Separation Justification: Good data are few and habitat patch size varies enormously for the various species and with geography. Arnold (1983) working with remnant colonies of the Endangered C. MOSSI BAYENSIS documented maximum movements of only about 250 meters and says that colonies of the species occupy only up to 25 hectares. However this is an endangered taxon and this relictual colony may well have lost any dispersal tendencies. On the other hand D. Schweitzer has found single colonies of C. HENRICI in New Jersey often occupy 50-500 hectares and some of those would be best treated as merely demes in larger metapopulations. Some populations of C. AUGUSTINUS in that state appear to occupy more than 5000 hectares and certainly some populations of C. NIPHON occupy far larger areas than that. In general adults, at least females, probably move freely throughout habitat patches whatever their size but seldom leave them. An exception seems to be C. NIPHON at least in southern New Jersey where Schweitzer has collected larvae at three sites where he has never seen adults and that do not appear to be suitable adult habitat, one of them a single isolated roadside pine. Also in New Jersey has collected a female C. POLIOS more than 10 km from any known foodplant and isolated hollies sometimes have a few C. henrici larvae. Females of these species must disperse rather widely. Males of all species occupy definite perching areas (sometimes loosely called lekking areas), and for some species (HENRICI, IRUS) these may be much more restricted than where females lay eggs and thus adults eclose. Thus by casual observation the occurrence can appear far more localized than it really is. In New Jersey C. HENRICI seems much more localized at peak season than it does later when females wander widely through the forests. C. NIPHON is a notoriously good colonizer of planted pines. Despite all of this, observations of individuals even 100 meters out of at least marginal habitat are rare and so short separation distances seem warranted across unsuitable habitats, even though these should not preclude some gene flow. Species such as C. NIPHON, HENRICI, POLIOS, and AUGUSTINUS do seem to routinely occupy all suitable habitat even where it is extensive. In fact in some areas where pines are the dominant trees for many kilometers, occurrences of C. NIPHON are virtually indefinable. Thus it is reasonable to assume that observations 10 kilometers apart separated by largely suitable habitat do represent one occurrence for at least most species.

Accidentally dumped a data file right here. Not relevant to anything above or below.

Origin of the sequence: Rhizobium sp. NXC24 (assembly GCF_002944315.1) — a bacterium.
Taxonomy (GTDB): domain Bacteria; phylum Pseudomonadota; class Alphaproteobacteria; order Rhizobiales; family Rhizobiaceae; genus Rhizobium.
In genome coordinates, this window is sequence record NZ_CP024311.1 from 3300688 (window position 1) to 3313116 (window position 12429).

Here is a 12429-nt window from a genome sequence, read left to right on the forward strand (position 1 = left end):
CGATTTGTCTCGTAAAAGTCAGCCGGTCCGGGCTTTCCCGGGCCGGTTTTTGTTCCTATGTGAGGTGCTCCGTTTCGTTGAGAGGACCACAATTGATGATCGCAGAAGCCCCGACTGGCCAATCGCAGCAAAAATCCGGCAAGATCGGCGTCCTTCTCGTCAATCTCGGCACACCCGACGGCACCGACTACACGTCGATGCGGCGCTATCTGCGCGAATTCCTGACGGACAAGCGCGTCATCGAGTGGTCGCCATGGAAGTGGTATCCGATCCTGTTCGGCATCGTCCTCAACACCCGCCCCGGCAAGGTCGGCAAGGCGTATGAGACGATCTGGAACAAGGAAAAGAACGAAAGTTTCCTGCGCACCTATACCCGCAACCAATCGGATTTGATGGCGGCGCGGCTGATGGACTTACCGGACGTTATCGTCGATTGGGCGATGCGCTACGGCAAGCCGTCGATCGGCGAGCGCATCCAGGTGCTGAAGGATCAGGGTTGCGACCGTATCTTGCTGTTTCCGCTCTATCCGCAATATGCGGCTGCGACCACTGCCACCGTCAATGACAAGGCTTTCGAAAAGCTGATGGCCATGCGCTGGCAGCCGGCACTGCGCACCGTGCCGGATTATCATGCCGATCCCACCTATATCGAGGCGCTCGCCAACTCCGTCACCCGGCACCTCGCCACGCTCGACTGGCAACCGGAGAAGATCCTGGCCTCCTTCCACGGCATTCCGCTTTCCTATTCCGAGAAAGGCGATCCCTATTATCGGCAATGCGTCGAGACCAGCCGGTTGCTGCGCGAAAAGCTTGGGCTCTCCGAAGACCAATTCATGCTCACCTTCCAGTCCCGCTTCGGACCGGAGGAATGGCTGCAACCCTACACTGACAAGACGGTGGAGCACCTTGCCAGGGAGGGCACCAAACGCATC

Since at least most species do colonize small scraps of habitat within a few kilometers of established colonies, C. IRUS most consistently so (Schweitzer), the ten kilometer distance should be used when major occurrences are separated by an intervening landscapes containing many patches of foodplant in at least marginal habitat with no gaps of more than two kilometers. Adults probably also recognize gross vegetation features such as forest, grassland or brushland and obviously inappropriate situations (e.g. open fields for C. HENRICI, dense swamps for most or all others) should be treated as unsuitable.

Inferred Minimum Extent of Habitat Use (when actual extent is unknown): 2 km
Inferred Minimum Extent Justification: This applies only in suitable habitats. The figure is arbitrary. In practice few habitats are that large, and in such cases inferred extent is the entire habitat At least species such as NIPHON, AUGUSTINUS, POLIOS and HENRICI which often occupy large habitats usually occupy all available habitat where they occur. For these species occurrences in this range (ca. 1000 hectares) are not unusual, although all of them also have occurrences of only a few hectares. C. IRUS and probably C. MOSSI occur in smaller patches but these are usually clustered and typically nearly all occupied and some metapopulations of the former occupy more than 1000 hectares (at least in New Jersey and New York). Still there are sufficient unknowns that occurrence over a large area should not be assumed on the basis of one observation,
Date: 19Jul2001
Author: Schweitzer, D.F.
Population/Occurrence Viability
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U.S. Invasive Species Impact Rank (I-Rank) Not yet assessed
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Authors/Contributors
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NatureServe Conservation Status Factors Edition Date: 10May2005
NatureServe Conservation Status Factors Author: Schweitzer, D.F.
Element Ecology & Life History Edition Date: 14May2001
Element Ecology & Life History Author(s): SCHWEITZER, D.F.

Zoological data developed by NatureServe and its network of natural heritage programs (see Local Programs) and other contributors and cooperators (see Sources).

References
Help
  • Opler, P. A., and A. D. Warren. 2002. Butterflies of North America. 2. Scientific Names List for Butterfly Species of North America, north of Mexico. C.P. Gillette Museum of Arthropod Diversity, Department of Bioagricultural Sciences and Pest Management, Colorado State University, Fort Collins, Colorado. 79 pp.

  • Pelham, J. P. 2008. A catalogue of the butterflies of the United States and Canada with a complete bibliography of the descriptive and systematic literature. The Journal of Research on the Lepidoptera. Volume 40. 658 pp.